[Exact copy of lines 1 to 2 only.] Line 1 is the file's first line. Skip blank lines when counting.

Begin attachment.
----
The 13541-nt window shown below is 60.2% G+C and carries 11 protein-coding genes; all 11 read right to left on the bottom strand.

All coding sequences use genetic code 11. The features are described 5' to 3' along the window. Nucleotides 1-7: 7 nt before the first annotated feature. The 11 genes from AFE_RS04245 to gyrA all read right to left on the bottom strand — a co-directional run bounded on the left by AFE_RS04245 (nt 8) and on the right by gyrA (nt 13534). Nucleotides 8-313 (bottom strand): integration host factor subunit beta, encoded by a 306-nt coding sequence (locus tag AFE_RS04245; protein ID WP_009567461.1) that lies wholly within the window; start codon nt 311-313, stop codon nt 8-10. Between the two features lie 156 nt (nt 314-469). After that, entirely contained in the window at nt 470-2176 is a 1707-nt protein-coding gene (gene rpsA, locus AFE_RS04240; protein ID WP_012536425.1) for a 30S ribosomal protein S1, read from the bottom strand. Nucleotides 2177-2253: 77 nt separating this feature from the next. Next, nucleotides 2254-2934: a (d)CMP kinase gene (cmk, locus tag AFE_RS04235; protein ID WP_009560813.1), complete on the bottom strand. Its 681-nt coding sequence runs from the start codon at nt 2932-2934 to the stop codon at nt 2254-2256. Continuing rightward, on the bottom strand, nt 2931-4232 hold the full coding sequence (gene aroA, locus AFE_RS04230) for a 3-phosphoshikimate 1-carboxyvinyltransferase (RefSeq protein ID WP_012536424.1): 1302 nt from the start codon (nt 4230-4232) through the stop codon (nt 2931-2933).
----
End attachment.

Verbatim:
The 13541-nt window shown below is 60.2% G+C and carries 11 protein-coding genes; all 11 read right to left on the bottom strand.

All coding sequences use genetic code 11. The features are described 5' to 3' along the window. Nucleotides 1-7: 7 nt before the first annotated feature. The 11 genes from AFE_RS04245 to gyrA all read right to left on the bottom strand — a co-directional run bounded on the left by AFE_RS04245 (nt 8) and on the right by gyrA (nt 13534). Nucleotides 8-313 (bottom strand): integration host factor subunit beta, encoded by a 306-nt coding sequence (locus tag AFE_RS04245; protein ID WP_009567461.1) that lies wholly within the window; start codon nt 311-313, stop codon nt 8-10. Between the two features lie 156 nt (nt 314-469). After that, entirely contained in the window at nt 470-2176 is a 1707-nt protein-coding gene (gene rpsA, locus AFE_RS04240; protein ID WP_012536425.1) for a 30S ribosomal protein S1, read from the bottom strand. Nucleotides 2177-2253: 77 nt separating this feature from the next. Next, nucleotides 2254-2934: a (d)CMP kinase gene (cmk, locus tag AFE_RS04235; protein ID WP_009560813.1), complete on the bottom strand. Its 681-nt coding sequence runs from the start codon at nt 2932-2934 to the stop codon at nt 2254-2256. Continuing rightward, on the bottom strand, nt 2931-4232 hold the full coding sequence (gene aroA, locus AFE_RS04230) for a 3-phosphoshikimate 1-carboxyvinyltransferase (RefSeq protein ID WP_012536424.1): 1302 nt from the start codon (nt 4230-4232) through the stop codon (nt 2931-2933).